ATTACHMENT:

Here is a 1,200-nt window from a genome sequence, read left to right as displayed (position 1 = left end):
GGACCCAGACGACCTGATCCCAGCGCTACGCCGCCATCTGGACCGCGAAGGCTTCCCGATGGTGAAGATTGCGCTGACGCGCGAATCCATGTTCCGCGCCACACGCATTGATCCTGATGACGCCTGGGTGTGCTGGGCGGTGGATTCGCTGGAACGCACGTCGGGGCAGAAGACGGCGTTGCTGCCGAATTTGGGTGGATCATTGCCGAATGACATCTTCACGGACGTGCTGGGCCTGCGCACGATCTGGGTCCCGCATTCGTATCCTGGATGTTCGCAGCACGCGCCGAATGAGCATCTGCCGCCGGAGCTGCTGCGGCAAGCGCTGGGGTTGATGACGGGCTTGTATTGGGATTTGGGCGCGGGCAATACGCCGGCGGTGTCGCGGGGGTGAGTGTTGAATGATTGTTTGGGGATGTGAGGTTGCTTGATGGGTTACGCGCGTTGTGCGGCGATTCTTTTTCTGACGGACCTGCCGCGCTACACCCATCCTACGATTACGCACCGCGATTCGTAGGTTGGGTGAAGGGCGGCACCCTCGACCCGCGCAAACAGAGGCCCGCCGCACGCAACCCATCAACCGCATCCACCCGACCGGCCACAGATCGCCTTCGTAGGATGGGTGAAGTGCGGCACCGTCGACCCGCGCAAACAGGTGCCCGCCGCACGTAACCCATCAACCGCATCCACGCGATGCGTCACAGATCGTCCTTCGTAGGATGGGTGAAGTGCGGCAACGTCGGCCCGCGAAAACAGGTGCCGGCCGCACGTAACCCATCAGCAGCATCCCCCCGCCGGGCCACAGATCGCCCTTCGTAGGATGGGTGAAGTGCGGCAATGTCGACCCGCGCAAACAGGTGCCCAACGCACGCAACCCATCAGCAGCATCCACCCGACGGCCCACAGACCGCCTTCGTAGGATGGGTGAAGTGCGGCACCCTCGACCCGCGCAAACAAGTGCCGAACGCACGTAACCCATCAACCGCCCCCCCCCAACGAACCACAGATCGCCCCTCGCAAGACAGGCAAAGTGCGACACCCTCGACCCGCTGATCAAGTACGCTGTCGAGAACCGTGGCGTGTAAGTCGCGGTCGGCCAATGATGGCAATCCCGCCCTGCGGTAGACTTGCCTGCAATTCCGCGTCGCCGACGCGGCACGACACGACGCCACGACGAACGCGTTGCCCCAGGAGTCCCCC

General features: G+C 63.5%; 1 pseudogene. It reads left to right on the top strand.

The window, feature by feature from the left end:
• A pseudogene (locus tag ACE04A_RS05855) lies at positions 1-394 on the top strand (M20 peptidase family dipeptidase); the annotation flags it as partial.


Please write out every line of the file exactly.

Here is a 1,200-nt window from a genome sequence, read left to right as displayed (position 1 = left end):
GGACCCAGACGACCTGATCCCAGCGCTACGCCGCCATCTGGACCGCGAAGGCTTCCCGATGGTGAAGATTGCGCTGACGCGCGAATCCATGTTCCGCGCCACACGCATTGATCCTGATGACGCCTGGGTGTGCTGGGCGGTGGATTCGCTGGAACGCACGTCGGGGCAGAAGACGGCGTTGCTGCCGAATTTGGGTGGATCATTGCCGAATGACATCTTCACGGACGTGCTGGGCCTGCGCACGATCTGGGTCCCGCATTCGTATCCTGGATGTTCGCAGCACGCGCCGAATGAGCATCTGCCGCCGGAGCTGCTGCGGCAAGCGCTGGGGTTGATGACGGGCTTGTATTGGGATTTGGGCGCGGGCAATACGCCGGCGGTGTCGCGGGGGTGAGTGTTGAATGATTGTTTGGGGATGTGAGGTTGCTTGATGGGTTACGCGCGTTGTGCGGCGATTCTTTTTCTGACGGACCTGCCGCGCTACACCCATCCTACGATTACGCACCGCGATTCGTAGGTTGGGTGAAGGGCGGCACCCTCGACCCGCGCAAACAGAGGCCCGCCGCACGCAACCCATCAACCGCATCCACCCGACCGGCCACAGATCGCCTTCGTAGGATGGGTGAAGTGCGGCACCGTCGACCCGCGCAAACAGGTGCCCGCCGCACGTAACCCATCAACCGCATCCACGCGATGCGTCACAGATCGTCCTTCGTAGGATGGGTGAAGTGCGGCAACGTCGGCCCGCGAAAACAGGTGCCGGCCGCACGTAACCCATCAGCAGCATCCCCCCGCCGGGCCACAGATCGCCCTTCGTAGGATGGGTGAAGTGCGGCAATGTCGACCCGCGCAAACAGGTGCCCAACGCACGCAACCCATCAGCAGCATCCACCCGACGGCCCACAGACCGCCTTCGTAGGATGGGTGAAGTGCGGCACCCTCGACCCGCGCAAACAAGTGCCGAACGCACGTAACCCATCAACCGCCCCCCCCCAACGAACCACAGATCGCCCCTCGCAAGACAGGCAAAGTGCGACACCCTCGACCCGCTGATCAAGTACGCTGTCGAGAACCGTGGCGTGTAAGTCGCGGTCGGCCAATGATGGCAATCCCGCCCTGCGGTAGACTTGCCTGCAATTCCGCGTCGCCGACGCGGCACGACACGACGCCACGACGAACGCGTTGCCCCAGGAGTCCCCC

General features: G+C 63.5%; 1 pseudogene. It reads left to right on the top strand.

The window, feature by feature from the left end:
• A pseudogene (locus tag ACE04A_RS05855) lies at positions 1-394 on the top strand (M20 peptidase family dipeptidase); the annotation flags it as partial.